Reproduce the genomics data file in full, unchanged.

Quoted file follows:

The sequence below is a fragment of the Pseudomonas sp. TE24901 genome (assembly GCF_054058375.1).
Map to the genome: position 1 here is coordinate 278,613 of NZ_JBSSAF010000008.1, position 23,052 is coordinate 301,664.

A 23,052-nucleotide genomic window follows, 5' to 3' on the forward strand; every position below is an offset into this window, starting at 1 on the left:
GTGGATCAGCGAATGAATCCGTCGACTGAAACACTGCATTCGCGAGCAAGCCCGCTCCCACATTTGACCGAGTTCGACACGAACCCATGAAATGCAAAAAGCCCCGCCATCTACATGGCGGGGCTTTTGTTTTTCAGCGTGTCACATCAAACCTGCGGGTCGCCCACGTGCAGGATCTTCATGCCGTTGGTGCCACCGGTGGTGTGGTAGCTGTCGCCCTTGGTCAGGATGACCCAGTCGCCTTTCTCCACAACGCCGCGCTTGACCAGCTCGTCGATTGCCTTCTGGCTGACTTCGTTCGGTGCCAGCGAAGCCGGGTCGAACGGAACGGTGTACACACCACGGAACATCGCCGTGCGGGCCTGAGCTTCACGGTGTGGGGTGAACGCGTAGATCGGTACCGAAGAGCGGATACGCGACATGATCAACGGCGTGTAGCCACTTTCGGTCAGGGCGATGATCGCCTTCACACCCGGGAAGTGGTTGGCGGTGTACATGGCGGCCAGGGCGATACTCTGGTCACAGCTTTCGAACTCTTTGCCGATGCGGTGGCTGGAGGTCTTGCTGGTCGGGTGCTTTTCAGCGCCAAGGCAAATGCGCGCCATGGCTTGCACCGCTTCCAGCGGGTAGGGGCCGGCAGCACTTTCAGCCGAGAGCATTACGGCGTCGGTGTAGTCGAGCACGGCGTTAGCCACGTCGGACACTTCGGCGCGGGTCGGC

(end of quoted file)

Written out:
The sequence below is a fragment of the Pseudomonas sp. TE24901 genome (assembly GCF_054058375.1).
Map to the genome: position 1 here is coordinate 278,613 of NZ_JBSSAF010000008.1, position 23,052 is coordinate 301,664.

A 23,052-nucleotide genomic window follows, 5' to 3' on the forward strand; every position below is an offset into this window, starting at 1 on the left:
GTGGATCAGCGAATGAATCCGTCGACTGAAACACTGCATTCGCGAGCAAGCCCGCTCCCACATTTGACCGAGTTCGACACGAACCCATGAAATGCAAAAAGCCCCGCCATCTACATGGCGGGGCTTTTGTTTTTCAGCGTGTCACATCAAACCTGCGGGTCGCCCACGTGCAGGATCTTCATGCCGTTGGTGCCACCGGTGGTGTGGTAGCTGTCGCCCTTGGTCAGGATGACCCAGTCGCCTTTCTCCACAACGCCGCGCTTGACCAGCTCGTCGATTGCCTTCTGGCTGACTTCGTTCGGTGCCAGCGAAGCCGGGTCGAACGGAACGGTGTACACACCACGGAACATCGCCGTGCGGGCCTGAGCTTCACGGTGTGGGGTGAACGCGTAGATCGGTACCGAAGAGCGGATACGCGACATGATCAACGGCGTGTAGCCACTTTCGGTCAGGGCGATGATCGCCTTCACACCCGGGAAGTGGTTGGCGGTGTACATGGCGGCCAGGGCGATACTCTGGTCACAGCTTTCGAACTCTTTGCCGATGCGGTGGCTGGAGGTCTTGCTGGTCGGGTGCTTTTCAGCGCCAAGGCAAATGCGCGCCATGGCTTGCACCGCTTCCAGCGGGTAGGGGCCGGCAGCACTTTCAGCCGAGAGCATTACGGCGTCGGTGTAGTCGAGCACGGCGTTAGCCACGTCGGACACTTCGGCGCGGGTCGGC